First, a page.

Apparently based on a conversation Douthwaite observed at a Suffolk village fete, the heavily stylised figures portray the privilege and violence she saw in the men of county society.
“I imagine these incredibly powerful and wicked-looking characters are the squire and game keeper,” says Guy Peploe of The Scottish Gallery in Edinburgh, where the latest show of Douthwaite works, On the Edge, opens on February 4 for a month.
“Her examination of the human psyche and behaviour was very raw and visceral. She revelled in the description of herself as high priestess of the grotesque,” says Peploe, who knew the artist well and has written a book on her.
As with fellow Scot Joan Eardley, it is difficult to pin her to any school or movement, though her ‘primitive’ style and struggles with mental health link her work with Dubuffet’s Art Brut and Outsider Art.
Born in Paisley into a conservative, middle-class family, Douthwaite was aware of feeling different from a young age and found her freedom and vocation in dance and art classes.
Self-taught with the encouragement of Scottish Colourist JD Fergusson and his partner Margaret Morris in Glasgow, Douthwaite mingled and be-friended the likes of William Crozier and ‘The Two Roberts’ (Robert Colquhoun and Robert MacBryde), while living in Essex and Suffolk in the late 1950s.
In Essex she met Edward Bawden, John Aldridge and Michael Ayrton while at Michael Rothenstein’s graphic workshop at Great Bardfield.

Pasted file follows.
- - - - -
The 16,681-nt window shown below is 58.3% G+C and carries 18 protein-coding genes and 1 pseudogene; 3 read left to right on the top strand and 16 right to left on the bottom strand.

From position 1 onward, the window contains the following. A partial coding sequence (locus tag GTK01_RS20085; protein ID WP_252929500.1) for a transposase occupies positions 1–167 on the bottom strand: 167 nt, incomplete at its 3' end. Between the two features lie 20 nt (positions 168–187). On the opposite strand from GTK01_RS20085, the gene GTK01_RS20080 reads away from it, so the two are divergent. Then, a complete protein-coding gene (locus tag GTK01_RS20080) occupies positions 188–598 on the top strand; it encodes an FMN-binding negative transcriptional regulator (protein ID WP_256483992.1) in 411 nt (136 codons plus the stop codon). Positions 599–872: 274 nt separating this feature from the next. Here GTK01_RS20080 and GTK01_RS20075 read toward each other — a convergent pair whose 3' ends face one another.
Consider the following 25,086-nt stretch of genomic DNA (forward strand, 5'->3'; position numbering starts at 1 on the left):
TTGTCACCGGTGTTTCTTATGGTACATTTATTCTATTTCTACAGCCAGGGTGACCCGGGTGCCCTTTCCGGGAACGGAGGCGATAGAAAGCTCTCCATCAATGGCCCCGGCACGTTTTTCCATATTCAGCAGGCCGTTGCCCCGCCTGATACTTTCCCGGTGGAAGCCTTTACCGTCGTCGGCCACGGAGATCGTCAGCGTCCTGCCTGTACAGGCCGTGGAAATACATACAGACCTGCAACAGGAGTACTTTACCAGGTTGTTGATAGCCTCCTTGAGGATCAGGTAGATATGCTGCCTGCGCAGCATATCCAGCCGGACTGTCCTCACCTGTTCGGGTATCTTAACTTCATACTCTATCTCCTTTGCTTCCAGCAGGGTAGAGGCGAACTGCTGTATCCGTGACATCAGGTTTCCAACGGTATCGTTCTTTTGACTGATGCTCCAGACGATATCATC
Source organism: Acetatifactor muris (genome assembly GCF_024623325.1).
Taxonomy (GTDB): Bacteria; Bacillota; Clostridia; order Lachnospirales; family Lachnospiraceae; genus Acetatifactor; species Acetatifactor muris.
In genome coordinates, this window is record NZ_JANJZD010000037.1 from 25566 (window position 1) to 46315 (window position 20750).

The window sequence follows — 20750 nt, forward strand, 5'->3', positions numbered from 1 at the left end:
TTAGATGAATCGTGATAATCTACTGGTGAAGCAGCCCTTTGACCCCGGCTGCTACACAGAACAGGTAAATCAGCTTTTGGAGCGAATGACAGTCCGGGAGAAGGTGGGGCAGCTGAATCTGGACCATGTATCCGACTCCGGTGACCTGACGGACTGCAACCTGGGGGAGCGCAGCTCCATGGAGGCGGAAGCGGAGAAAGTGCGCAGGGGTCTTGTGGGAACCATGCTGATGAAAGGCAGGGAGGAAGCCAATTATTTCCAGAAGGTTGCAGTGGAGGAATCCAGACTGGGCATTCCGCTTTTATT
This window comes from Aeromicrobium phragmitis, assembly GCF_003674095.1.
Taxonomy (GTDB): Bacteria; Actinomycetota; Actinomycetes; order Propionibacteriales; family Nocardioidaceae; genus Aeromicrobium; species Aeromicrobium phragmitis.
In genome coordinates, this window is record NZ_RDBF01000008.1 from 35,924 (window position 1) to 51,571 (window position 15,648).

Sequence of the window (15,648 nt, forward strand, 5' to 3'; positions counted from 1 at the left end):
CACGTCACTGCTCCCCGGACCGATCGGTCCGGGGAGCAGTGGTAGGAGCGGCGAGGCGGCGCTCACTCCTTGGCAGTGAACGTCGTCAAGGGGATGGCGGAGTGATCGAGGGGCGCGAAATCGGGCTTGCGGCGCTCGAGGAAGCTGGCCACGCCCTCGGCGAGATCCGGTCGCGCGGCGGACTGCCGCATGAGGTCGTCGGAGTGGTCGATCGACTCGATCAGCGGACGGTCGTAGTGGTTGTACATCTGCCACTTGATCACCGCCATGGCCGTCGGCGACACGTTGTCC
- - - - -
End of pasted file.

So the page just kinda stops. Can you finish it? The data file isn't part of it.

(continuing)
In later years, Douthwaite lived a peripatetic existence, constantly on the move in Scotland and the north of England. Without a permanent studio, she found it hard to paint in oils and instead primarily worked on paper. She died alone in 2002, of heart failure in bed and breakfast accommodation in a suburb of Dundee, two days short of her 68th birthday.
Though she landed exhibitions at major London galleries such as The Institute of Contemporary Arts and The Hanover Gallery (Francis Bacon’s main dealers), she recoiled at commercial success and was deeply mistrustful of the art world.
“She would always bite the hand that fed her, yet this inbuilt destructive aspect to Pat Douthwaite was a core part of her creativity and how she saw herself,” says Peploe.
The artist’s combative character and non-commercial approach made her less marketable than other painters and recognition of her work suffered.
Yet with the market always on the look-out for undervaluation, particularly among women artists, prices on the secondary market have risen over the last decade (an auction high of £8200 was achieved at Bonhams in 2017 while The Scottish Art Gallery has sold works for over £10,000 or more).
Peploe describes buyers of her work as “real collectors who are not looking to match the curtains”.
On the Edge is drawn from the contents of the artist’s studio, which the gallery bought from Phillips auction house in Edinburgh in the early 1990s before it was due to be offered on the rostrum.
Oils and works on paper stretching back to the 1950s depict a variety of themes including Mary Queen of Scots, art historian Bernard Berenson and aviator Amy Johnson.
Woman with a Reptile (c.1970) is one of many Douthwaite painted of the female form accompanied by a creature – “a sort of Pullmanian daemon”, says Peploe. Though she did not identify with feminism, Douthwaite celebrated female power and it became the most significant subject throughout her life.
Abstract collages and landscapes are also offered. One of the earliest works for sale, Village Taxi (1960-64),was painted during a period of loneliness for the artist when she was pregnant, living in poverty in rural East Anglia, and the local taxi was the only means of getting to the shop.